'Everyone Else' fascinates as it watches a relationship crumble.

Observing Ordinary People in 'Everyone Else'

Dennis Harvey July 2, 2010

When we first meet Gitti (Birgit Minichmayr) and Chris (Lars Eldinger), they appear a perfect couple enjoying an afternoon of domestic bliss with the kids. This idyllic picture is disturbed, however, by the arrival of a second couple. The wife admires Chris holding the baby and says “That looks good on you,” suggesting he has untapped parental instincts. For these are borrowed children—our protagonists are just babysitting—and that realization is the first of many in Everyone Else that peel the paint from Chris and Gitti’s union until it’s raw and gaping.

Movies so seldom focus on the ordinary minutia of a failing relationship that one like Maren Ade’s second feature can seem very striking for what it doesn’t do—like pull any big melodramatic cop-outs. (It has become a particularly lazy cliche in dramas recently to hinge a shaky marriage on a child’s death or even murder, as if nothing but the absolute worst possible scenario could explain why good people might no longer want to be with each other.)

Not much of a conventional plotty nature “happens” in Everyone Else—after all, this German couple is on vacation in Sardinia, so mostly they’re just trying to enjoy themselves. From the very start that’s not so easy, however. For every moment of spontaneous affection, humor or physical pleasure, there are ones in which Gitti and Chris chafe against each other or even against themselves. Frustratingly, they want to be together—while each wants the other to be someone, something else. Periodically that erupts in the kind of brutal, accusatory assessment of personal flaws that usually means a relationship is at death’s door. Can this union be saved? Should it?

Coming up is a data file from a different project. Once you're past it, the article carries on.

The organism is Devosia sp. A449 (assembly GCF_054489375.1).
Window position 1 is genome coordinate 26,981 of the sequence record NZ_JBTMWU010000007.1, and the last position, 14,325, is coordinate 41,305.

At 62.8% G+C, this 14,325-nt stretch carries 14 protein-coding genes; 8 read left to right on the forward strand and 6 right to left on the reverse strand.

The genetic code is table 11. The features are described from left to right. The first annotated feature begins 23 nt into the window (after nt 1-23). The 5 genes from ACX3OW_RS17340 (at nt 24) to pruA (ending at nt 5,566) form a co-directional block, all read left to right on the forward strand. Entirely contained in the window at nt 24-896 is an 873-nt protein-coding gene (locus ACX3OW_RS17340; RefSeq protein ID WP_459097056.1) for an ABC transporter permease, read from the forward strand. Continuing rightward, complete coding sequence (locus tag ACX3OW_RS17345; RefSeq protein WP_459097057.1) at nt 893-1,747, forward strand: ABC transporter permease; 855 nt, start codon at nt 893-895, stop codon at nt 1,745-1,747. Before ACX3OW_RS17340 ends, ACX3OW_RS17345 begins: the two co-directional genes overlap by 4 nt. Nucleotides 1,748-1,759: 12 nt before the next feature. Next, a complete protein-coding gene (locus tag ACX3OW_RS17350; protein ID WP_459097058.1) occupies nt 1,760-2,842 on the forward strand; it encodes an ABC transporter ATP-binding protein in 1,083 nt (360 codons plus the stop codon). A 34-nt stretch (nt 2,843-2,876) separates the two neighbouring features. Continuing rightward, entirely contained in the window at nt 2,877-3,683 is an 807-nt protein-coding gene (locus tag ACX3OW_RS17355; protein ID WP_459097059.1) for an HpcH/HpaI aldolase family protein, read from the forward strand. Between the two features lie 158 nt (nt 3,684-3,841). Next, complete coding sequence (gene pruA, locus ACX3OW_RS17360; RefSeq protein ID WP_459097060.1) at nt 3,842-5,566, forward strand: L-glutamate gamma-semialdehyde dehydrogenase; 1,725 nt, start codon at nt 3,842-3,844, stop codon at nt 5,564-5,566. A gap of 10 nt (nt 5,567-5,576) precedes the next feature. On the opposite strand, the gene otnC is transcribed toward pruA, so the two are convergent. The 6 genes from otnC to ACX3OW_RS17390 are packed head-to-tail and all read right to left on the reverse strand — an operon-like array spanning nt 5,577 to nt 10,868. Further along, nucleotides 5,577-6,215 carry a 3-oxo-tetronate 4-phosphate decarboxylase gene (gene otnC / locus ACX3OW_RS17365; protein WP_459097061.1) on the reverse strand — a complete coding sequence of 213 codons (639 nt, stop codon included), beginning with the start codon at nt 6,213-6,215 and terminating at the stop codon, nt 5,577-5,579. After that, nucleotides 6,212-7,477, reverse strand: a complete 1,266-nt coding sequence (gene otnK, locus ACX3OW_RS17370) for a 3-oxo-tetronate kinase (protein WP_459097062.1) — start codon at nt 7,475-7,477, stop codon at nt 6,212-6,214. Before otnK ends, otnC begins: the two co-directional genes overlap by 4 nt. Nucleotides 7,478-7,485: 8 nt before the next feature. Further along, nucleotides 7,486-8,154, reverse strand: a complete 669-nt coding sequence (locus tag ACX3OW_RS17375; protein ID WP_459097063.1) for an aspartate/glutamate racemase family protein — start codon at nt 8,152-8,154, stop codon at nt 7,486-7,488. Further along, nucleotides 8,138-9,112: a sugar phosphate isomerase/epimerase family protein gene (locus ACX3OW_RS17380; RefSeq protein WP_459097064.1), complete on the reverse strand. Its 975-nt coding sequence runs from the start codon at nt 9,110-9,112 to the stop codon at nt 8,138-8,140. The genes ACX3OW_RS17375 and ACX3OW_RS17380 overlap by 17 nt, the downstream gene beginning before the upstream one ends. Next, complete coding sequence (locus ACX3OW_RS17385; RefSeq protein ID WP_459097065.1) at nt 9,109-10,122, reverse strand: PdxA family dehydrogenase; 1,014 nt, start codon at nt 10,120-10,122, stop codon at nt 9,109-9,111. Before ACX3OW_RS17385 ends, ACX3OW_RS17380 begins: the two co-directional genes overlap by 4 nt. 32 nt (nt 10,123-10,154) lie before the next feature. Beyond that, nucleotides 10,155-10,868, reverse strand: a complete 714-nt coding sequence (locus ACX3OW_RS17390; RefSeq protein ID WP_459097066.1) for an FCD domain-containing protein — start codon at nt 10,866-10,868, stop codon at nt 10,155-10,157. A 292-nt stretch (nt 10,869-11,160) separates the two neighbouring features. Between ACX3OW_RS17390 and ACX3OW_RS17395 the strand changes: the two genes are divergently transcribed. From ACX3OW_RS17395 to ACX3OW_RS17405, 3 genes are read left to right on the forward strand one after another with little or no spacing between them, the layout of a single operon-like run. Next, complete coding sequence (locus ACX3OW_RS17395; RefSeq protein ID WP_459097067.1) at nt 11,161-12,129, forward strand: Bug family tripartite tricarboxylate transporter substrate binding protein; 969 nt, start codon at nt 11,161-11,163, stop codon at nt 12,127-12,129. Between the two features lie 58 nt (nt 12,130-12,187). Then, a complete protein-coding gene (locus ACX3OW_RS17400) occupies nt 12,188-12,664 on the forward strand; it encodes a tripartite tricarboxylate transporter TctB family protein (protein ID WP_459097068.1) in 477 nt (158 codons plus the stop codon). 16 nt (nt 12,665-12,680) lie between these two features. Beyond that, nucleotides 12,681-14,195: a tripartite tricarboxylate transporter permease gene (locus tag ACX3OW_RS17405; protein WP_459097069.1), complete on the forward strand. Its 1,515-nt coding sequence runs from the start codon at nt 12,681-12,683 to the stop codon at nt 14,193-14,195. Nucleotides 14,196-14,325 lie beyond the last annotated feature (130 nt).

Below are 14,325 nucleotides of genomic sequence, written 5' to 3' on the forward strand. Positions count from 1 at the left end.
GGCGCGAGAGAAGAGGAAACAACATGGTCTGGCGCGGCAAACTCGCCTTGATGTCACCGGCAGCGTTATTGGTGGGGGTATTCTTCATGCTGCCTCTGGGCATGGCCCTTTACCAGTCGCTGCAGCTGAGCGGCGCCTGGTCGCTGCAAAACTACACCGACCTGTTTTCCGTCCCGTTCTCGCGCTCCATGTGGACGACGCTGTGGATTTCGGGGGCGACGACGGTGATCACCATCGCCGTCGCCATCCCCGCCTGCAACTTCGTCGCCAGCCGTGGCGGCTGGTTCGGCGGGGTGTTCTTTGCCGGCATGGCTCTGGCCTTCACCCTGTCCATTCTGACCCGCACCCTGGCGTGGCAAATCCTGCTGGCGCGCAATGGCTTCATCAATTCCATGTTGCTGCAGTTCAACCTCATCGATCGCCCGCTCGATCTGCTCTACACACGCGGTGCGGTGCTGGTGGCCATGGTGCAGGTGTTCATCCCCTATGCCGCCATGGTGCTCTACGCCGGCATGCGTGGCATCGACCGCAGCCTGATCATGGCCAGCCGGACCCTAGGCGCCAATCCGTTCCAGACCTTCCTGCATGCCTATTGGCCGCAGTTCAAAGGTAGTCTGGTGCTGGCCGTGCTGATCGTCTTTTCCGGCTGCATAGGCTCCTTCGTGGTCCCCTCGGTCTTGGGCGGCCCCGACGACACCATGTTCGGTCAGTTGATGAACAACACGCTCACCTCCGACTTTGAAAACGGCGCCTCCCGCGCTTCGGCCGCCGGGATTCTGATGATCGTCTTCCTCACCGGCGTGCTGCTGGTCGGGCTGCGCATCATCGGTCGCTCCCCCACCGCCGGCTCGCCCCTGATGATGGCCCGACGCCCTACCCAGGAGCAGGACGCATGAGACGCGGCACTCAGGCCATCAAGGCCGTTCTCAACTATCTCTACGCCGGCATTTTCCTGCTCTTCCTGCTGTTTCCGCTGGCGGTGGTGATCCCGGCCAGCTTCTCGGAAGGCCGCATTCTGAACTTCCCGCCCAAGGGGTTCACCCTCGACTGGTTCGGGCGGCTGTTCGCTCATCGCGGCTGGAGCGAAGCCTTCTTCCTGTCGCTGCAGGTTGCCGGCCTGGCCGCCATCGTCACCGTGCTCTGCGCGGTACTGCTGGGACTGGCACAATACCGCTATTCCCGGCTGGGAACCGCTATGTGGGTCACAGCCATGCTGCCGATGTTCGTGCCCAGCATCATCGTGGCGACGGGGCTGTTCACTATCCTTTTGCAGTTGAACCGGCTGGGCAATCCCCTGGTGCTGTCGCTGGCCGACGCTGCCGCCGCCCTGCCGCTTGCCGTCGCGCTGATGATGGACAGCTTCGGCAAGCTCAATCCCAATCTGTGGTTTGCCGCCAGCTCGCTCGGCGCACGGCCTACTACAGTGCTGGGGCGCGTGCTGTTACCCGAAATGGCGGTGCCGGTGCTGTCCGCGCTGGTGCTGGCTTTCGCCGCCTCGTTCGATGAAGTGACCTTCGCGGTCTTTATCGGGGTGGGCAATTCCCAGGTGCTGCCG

Lanky, insecure Chris is a young architect of purported brilliance, but his uncompromising ideas have so far held his career back from a successful launch. He’s awaiting news about an important design competition prize. But the odds are against him, and if he loses, will Gitti still respect him? She clearly admires his talent but also fears he’s too “weak” to avoid becoming a forever-“promising” failure.

At first such brusque attitudes make her seem much the less sympathetic half of Everyone’s coupledom. A major-label music publicist, Gitti can be temperamental, insensitive, arbitrary—when during lovemaking Chris answers her “I love you” with the same, she snaps “Don’t always answer like that!” Yet as the film proceeds, we see how Chris, too, can be a jerk. Yet both these people have lovely qualities, even (or especially) as a pair.

Among the incidents that keep Ade’s drama percolating—and its protagonists’ bond disintegrating—are recurrent strained encounters with Hans (Hans-Jochen Wagner), the smug older colleague Chris loathes but also needs to court professionally, and the latter’s vacuous young fashion-designer wife Sana (Nicole Marischka). When Gitti and Chris escape this couple by going on a hike, they get hopelessly lost and tempers fray further.

Watching this relationship implode over the course of two full hours is often uncomfortable. But it’s never dull, or less than penetratingly observed. Ade’s actors are so deep into their characters it’s impossible to guess where the screenplay ends and their input begins. It’s an unusually fascinating movie about something very ordinary one usually prefers to avoid in real life—watching the little rifts in a couple’s shared life gradually expand until they become something that will rend them apart.